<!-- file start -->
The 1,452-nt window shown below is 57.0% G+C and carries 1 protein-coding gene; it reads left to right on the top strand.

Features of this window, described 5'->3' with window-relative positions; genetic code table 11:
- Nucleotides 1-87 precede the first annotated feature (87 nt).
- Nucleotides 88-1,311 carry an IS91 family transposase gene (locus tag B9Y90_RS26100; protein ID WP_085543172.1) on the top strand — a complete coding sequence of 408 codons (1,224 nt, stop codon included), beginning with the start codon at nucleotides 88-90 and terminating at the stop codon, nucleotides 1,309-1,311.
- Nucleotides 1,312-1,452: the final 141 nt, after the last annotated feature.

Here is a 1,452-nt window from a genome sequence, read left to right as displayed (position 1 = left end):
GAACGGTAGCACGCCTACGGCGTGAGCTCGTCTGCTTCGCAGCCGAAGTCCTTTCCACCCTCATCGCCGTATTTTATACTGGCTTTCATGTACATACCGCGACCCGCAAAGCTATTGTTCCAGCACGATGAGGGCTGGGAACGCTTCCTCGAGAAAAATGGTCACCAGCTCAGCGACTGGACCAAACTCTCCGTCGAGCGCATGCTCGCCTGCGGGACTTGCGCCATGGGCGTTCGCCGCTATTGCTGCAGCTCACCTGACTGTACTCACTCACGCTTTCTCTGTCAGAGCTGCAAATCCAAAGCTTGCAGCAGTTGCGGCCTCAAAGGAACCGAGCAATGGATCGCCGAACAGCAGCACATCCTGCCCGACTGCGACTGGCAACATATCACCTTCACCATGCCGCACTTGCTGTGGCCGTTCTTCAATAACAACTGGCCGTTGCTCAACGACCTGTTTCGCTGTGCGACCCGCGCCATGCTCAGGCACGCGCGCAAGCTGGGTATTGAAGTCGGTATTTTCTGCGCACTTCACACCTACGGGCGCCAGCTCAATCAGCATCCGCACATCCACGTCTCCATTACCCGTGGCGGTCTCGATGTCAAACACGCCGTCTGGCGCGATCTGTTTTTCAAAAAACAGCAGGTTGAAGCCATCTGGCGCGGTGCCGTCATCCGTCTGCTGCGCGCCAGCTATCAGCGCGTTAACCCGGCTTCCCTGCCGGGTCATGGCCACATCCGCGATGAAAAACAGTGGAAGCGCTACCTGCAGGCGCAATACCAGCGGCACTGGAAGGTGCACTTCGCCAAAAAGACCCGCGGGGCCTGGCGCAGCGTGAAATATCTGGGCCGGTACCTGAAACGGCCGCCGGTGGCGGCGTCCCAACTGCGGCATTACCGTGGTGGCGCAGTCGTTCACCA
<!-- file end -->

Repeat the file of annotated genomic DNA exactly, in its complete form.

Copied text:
The 1,452-nt window shown below is 57.0% G+C and carries 1 protein-coding gene; it reads left to right on the top strand.

Features of this window, described 5'->3' with window-relative positions; genetic code table 11:
- Nucleotides 1-87 precede the first annotated feature (87 nt).
- Nucleotides 88-1,311 carry an IS91 family transposase gene (locus tag B9Y90_RS26100; protein ID WP_085543172.1) on the top strand — a complete coding sequence of 408 codons (1,224 nt, stop codon included), beginning with the start codon at nucleotides 88-90 and terminating at the stop codon, nucleotides 1,309-1,311.
- Nucleotides 1,312-1,452: the final 141 nt, after the last annotated feature.

Here is a 1,452-nt window from a genome sequence, read left to right as displayed (position 1 = left end):
GAACGGTAGCACGCCTACGGCGTGAGCTCGTCTGCTTCGCAGCCGAAGTCCTTTCCACCCTCATCGCCGTATTTTATACTGGCTTTCATGTACATACCGCGACCCGCAAAGCTATTGTTCCAGCACGATGAGGGCTGGGAACGCTTCCTCGAGAAAAATGGTCACCAGCTCAGCGACTGGACCAAACTCTCCGTCGAGCGCATGCTCGCCTGCGGGACTTGCGCCATGGGCGTTCGCCGCTATTGCTGCAGCTCACCTGACTGTACTCACTCACGCTTTCTCTGTCAGAGCTGCAAATCCAAAGCTTGCAGCAGTTGCGGCCTCAAAGGAACCGAGCAATGGATCGCCGAACAGCAGCACATCCTGCCCGACTGCGACTGGCAACATATCACCTTCACCATGCCGCACTTGCTGTGGCCGTTCTTCAATAACAACTGGCCGTTGCTCAACGACCTGTTTCGCTGTGCGACCCGCGCCATGCTCAGGCACGCGCGCAAGCTGGGTATTGAAGTCGGTATTTTCTGCGCACTTCACACCTACGGGCGCCAGCTCAATCAGCATCCGCACATCCACGTCTCCATTACCCGTGGCGGTCTCGATGTCAAACACGCCGTCTGGCGCGATCTGTTTTTCAAAAAACAGCAGGTTGAAGCCATCTGGCGCGGTGCCGTCATCCGTCTGCTGCGCGCCAGCTATCAGCGCGTTAACCCGGCTTCCCTGCCGGGTCATGGCCACATCCGCGATGAAAAACAGTGGAAGCGCTACCTGCAGGCGCAATACCAGCGGCACTGGAAGGTGCACTTCGCCAAAAAGACCCGCGGGGCCTGGCGCAGCGTGAAATATCTGGGCCGGTACCTGAAACGGCCGCCGGTGGCGGCGTCCCAACTGCGGCATTACCGTGGTGGCGCAGTCGTTCACCA